Monday, November 30, 2009

Uganda pushes severe anti-gay legislation

By Michael J.W. Stickings 


It's Uganda. So, honestly, what do you expect?

Still, I'm all for the leaders of the Commonwealth, which happen to be far more liberal countries, doing all they can to pressure that severely repressive country to rethink its move to adopt such appalling legislation:

Britain and Canada protested yesterday over a proposed law that would result in gays in Uganda being imprisoned for life or even executed.

Gordon Brown followed Stephen Harper, the Canadian Prime Minister, in telling Uganda that the legislation was unacceptable.

Mr Brown made his views plain in a breakfast conversation with President Museveni of Uganda on the margins of the Commonwealth summit.


The Anti-Homosexuality Bill 2009 is going through Uganda’s Parliament after receiving its first reading last month.

According to Clause 2 of the Bill, a person who is convicted of gay sex is liable to life imprisonment. But if that person is also HIV positive the penalty — under the heading "aggravated homosexuality" — is death.

The Bill has not been endorsed by the Ugandan government but it has allowed it to proceed, and some top officials are said to have praised it.

A Canadian government spokesman said: "If adopted, a Bill further criminalising homosexuality would constitute a significant step backwards for the protection of human rights in Uganda."

I'd say that's an understatement.

I understand that a country -- and especially a liberal democratic country in the West -- ought to be careful not to meddle too much in the domestic affairs of another country. While we may desire that other countries respect, and enshrine in law, the same values we do, there is something to be said for promoting diversity -- and for respecting the particularism of other countries. One could argue, for example, that the U.S. itself did not, under Bush, respect the values of other liberal democratic countries, and one should appreciate the fact that other countries do not necessarily see our values as worthy of emulation, let alone as universal. In other words, who is to say? Besides, pushing our values on non-Western countries can come across as, and may well be, bullying, arrogant self-righteousness. And when it comes to Africa especially, it can come across as neo-colonialism.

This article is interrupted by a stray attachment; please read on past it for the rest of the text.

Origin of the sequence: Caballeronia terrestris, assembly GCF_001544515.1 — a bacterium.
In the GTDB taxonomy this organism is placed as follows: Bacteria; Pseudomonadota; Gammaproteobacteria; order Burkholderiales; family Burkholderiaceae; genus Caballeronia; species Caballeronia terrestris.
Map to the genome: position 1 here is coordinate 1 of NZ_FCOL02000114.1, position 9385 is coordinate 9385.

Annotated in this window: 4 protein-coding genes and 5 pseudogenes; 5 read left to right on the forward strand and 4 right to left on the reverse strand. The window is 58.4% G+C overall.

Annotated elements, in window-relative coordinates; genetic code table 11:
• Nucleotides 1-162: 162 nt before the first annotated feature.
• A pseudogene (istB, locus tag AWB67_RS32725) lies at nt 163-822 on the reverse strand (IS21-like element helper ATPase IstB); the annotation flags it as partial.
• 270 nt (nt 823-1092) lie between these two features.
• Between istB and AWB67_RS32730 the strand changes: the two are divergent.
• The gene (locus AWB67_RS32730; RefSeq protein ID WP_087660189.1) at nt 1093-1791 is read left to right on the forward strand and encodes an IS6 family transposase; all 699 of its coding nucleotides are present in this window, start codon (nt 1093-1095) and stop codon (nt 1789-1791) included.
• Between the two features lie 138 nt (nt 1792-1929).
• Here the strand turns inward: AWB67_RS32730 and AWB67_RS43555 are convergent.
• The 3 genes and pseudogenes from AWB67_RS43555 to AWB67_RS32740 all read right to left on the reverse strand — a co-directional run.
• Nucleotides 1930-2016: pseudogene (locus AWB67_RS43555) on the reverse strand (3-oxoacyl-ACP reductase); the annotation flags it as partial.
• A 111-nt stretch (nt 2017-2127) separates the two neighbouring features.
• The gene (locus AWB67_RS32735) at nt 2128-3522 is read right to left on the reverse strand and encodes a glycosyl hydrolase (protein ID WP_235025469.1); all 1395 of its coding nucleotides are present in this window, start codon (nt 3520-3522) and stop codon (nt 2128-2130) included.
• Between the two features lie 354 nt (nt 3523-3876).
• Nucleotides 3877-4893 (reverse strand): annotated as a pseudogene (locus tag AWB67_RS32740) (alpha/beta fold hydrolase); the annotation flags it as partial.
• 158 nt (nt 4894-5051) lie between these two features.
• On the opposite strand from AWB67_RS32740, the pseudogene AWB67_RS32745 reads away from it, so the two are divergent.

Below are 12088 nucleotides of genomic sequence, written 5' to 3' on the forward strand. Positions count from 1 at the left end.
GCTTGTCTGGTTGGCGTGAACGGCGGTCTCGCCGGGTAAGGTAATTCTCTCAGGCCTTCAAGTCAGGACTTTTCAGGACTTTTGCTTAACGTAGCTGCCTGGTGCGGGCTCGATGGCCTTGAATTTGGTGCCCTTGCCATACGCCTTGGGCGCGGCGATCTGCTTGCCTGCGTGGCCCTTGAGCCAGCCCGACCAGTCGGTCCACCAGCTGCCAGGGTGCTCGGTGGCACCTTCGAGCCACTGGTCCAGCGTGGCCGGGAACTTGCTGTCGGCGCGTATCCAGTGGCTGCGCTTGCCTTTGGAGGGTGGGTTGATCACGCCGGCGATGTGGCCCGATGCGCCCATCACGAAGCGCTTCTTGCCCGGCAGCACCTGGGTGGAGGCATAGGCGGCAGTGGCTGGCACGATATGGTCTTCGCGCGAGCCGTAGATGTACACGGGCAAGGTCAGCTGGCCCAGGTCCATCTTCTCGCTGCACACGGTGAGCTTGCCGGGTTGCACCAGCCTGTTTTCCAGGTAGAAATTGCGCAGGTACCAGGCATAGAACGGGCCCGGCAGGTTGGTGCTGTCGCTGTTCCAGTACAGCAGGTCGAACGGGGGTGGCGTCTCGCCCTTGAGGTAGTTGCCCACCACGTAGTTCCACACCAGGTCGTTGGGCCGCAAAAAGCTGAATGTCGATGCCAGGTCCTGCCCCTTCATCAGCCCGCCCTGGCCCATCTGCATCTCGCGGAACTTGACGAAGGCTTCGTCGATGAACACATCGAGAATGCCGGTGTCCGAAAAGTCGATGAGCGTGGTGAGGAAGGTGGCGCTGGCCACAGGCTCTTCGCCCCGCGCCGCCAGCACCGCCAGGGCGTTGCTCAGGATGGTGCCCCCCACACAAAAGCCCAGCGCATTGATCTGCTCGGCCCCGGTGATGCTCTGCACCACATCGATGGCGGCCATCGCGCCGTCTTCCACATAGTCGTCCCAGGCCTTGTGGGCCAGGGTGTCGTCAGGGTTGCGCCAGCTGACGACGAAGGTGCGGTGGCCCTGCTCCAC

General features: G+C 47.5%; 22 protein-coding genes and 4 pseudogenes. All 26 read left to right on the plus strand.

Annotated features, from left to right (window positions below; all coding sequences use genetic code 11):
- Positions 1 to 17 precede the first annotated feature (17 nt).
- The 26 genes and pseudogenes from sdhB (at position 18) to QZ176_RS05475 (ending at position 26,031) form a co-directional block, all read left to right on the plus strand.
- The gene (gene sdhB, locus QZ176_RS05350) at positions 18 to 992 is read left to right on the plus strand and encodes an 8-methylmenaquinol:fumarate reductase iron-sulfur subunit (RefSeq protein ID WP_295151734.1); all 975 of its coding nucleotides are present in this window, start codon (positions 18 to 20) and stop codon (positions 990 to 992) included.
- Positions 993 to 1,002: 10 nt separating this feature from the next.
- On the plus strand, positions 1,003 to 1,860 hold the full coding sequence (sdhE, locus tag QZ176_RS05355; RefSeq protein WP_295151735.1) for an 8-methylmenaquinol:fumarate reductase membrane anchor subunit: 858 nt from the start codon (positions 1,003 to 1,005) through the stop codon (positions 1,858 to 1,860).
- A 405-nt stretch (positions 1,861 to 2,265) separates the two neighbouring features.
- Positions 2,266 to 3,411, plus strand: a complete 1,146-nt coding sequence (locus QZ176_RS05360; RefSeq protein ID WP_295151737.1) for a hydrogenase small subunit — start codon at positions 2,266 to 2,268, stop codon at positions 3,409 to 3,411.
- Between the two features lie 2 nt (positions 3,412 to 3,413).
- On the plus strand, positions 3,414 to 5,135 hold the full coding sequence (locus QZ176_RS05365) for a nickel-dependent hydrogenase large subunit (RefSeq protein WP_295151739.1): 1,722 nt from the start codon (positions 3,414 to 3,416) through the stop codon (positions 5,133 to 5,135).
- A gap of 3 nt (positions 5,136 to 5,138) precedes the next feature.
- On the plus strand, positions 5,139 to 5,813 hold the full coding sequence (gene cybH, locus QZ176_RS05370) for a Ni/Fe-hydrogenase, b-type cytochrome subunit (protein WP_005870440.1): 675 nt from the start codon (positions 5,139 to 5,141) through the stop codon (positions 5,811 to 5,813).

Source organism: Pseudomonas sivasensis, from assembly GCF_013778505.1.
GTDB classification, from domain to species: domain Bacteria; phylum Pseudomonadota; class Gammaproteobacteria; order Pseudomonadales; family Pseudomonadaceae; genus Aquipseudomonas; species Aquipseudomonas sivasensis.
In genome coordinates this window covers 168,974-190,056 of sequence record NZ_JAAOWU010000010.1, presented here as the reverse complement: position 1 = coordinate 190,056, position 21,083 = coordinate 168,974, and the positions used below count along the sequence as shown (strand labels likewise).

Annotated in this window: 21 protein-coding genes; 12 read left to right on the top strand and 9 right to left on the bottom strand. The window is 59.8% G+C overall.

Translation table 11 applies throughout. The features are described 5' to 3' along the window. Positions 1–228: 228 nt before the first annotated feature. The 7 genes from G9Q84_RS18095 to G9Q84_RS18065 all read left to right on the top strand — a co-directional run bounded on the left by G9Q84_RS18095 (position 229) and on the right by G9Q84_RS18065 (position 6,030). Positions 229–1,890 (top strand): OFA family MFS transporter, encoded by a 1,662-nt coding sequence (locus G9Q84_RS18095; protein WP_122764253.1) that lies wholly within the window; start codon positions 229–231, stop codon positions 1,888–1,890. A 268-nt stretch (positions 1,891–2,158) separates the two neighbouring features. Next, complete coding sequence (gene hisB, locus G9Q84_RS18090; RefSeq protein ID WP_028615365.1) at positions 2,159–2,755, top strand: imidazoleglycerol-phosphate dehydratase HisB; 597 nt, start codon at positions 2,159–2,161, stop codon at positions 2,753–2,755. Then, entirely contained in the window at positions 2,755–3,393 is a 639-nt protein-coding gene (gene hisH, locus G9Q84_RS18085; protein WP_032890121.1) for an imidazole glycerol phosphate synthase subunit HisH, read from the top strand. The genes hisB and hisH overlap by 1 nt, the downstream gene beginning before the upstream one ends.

And yet.

There is no defending Uganda here even if you accept this argument, which I address here only to show that what Uganda is doing is well across the line.

Canada and Britain are right to make their views known, and I would encourage them, their Commonwealth partners, and all decent counties around the world to do what they can to pressure Uganda to back down.

Freedom and human rights are worth fighting for, after all, and sometimes you just have to meddle in defence of basic principles, of your own fundamental values, if they are to have any meaning at all.


UPDATE: Pensito Review provides context, noting that "The Family" (aka The Fellowship), the extremist theocratic group that includes high-ranking Republicans like Mark Sanford and John Ensign (and that runs the infamous C Street House in Washington), is behind the legislation in Uganda. Indeed, it was a member of "The Family" who introduced the bill in the Ugandan Parliament.

Make sure to read the Pensito Review's full post, which includes comments from Jeff Sharlet, author of The Family: The Secret Fundamentalism at the Heart of American Power.